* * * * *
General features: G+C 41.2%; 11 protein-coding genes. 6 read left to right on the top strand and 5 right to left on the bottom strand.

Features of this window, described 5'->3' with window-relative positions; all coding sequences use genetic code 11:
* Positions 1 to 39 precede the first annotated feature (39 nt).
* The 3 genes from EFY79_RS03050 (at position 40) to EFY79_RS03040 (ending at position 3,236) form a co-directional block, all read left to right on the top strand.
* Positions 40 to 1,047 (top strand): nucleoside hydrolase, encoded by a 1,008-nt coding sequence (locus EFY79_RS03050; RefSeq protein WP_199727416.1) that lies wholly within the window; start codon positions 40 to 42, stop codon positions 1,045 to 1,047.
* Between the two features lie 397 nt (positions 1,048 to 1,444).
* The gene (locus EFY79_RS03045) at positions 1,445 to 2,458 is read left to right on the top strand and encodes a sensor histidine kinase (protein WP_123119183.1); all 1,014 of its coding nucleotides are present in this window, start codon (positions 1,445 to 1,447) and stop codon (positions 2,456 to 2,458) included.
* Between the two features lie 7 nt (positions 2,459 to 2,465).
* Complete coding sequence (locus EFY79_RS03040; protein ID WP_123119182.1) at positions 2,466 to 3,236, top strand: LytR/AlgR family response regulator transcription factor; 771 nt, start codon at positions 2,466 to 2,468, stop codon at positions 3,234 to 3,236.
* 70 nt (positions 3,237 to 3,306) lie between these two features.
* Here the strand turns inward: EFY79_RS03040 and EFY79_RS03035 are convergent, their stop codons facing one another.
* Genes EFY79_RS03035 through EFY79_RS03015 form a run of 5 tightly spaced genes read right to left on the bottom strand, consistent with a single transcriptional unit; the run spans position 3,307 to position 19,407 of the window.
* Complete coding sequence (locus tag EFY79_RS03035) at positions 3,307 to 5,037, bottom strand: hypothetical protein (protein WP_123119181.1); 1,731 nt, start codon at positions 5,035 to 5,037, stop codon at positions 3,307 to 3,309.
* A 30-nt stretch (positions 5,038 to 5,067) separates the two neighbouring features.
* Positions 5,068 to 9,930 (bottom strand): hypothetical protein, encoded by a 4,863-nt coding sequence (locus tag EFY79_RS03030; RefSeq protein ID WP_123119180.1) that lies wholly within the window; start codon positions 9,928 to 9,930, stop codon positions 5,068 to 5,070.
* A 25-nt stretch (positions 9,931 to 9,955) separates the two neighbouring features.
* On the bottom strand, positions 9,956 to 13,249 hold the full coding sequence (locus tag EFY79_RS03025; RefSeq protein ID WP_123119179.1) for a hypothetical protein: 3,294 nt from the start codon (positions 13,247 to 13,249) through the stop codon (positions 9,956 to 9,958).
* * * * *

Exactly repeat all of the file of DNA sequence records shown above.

General features: G+C 41.2%; 11 protein-coding genes. 6 read left to right on the top strand and 5 right to left on the bottom strand.

Features of this window, described 5'->3' with window-relative positions; all coding sequences use genetic code 11:
* Positions 1 to 39 precede the first annotated feature (39 nt).
* The 3 genes from EFY79_RS03050 (at position 40) to EFY79_RS03040 (ending at position 3,236) form a co-directional block, all read left to right on the top strand.
* Positions 40 to 1,047 (top strand): nucleoside hydrolase, encoded by a 1,008-nt coding sequence (locus EFY79_RS03050; RefSeq protein WP_199727416.1) that lies wholly within the window; start codon positions 40 to 42, stop codon positions 1,045 to 1,047.
* Between the two features lie 397 nt (positions 1,048 to 1,444).
* The gene (locus EFY79_RS03045) at positions 1,445 to 2,458 is read left to right on the top strand and encodes a sensor histidine kinase (protein WP_123119183.1); all 1,014 of its coding nucleotides are present in this window, start codon (positions 1,445 to 1,447) and stop codon (positions 2,456 to 2,458) included.
* Between the two features lie 7 nt (positions 2,459 to 2,465).
* Complete coding sequence (locus EFY79_RS03040; protein ID WP_123119182.1) at positions 2,466 to 3,236, top strand: LytR/AlgR family response regulator transcription factor; 771 nt, start codon at positions 2,466 to 2,468, stop codon at positions 3,234 to 3,236.
* 70 nt (positions 3,237 to 3,306) lie between these two features.
* Here the strand turns inward: EFY79_RS03040 and EFY79_RS03035 are convergent, their stop codons facing one another.
* Genes EFY79_RS03035 through EFY79_RS03015 form a run of 5 tightly spaced genes read right to left on the bottom strand, consistent with a single transcriptional unit; the run spans position 3,307 to position 19,407 of the window.
* Complete coding sequence (locus tag EFY79_RS03035) at positions 3,307 to 5,037, bottom strand: hypothetical protein (protein WP_123119181.1); 1,731 nt, start codon at positions 5,035 to 5,037, stop codon at positions 3,307 to 3,309.
* A 30-nt stretch (positions 5,038 to 5,067) separates the two neighbouring features.
* Positions 5,068 to 9,930 (bottom strand): hypothetical protein, encoded by a 4,863-nt coding sequence (locus tag EFY79_RS03030; RefSeq protein ID WP_123119180.1) that lies wholly within the window; start codon positions 9,928 to 9,930, stop codon positions 5,068 to 5,070.
* A 25-nt stretch (positions 9,931 to 9,955) separates the two neighbouring features.
* On the bottom strand, positions 9,956 to 13,249 hold the full coding sequence (locus tag EFY79_RS03025; RefSeq protein ID WP_123119179.1) for a hypothetical protein: 3,294 nt from the start codon (positions 13,247 to 13,249) through the stop codon (positions 9,956 to 9,958).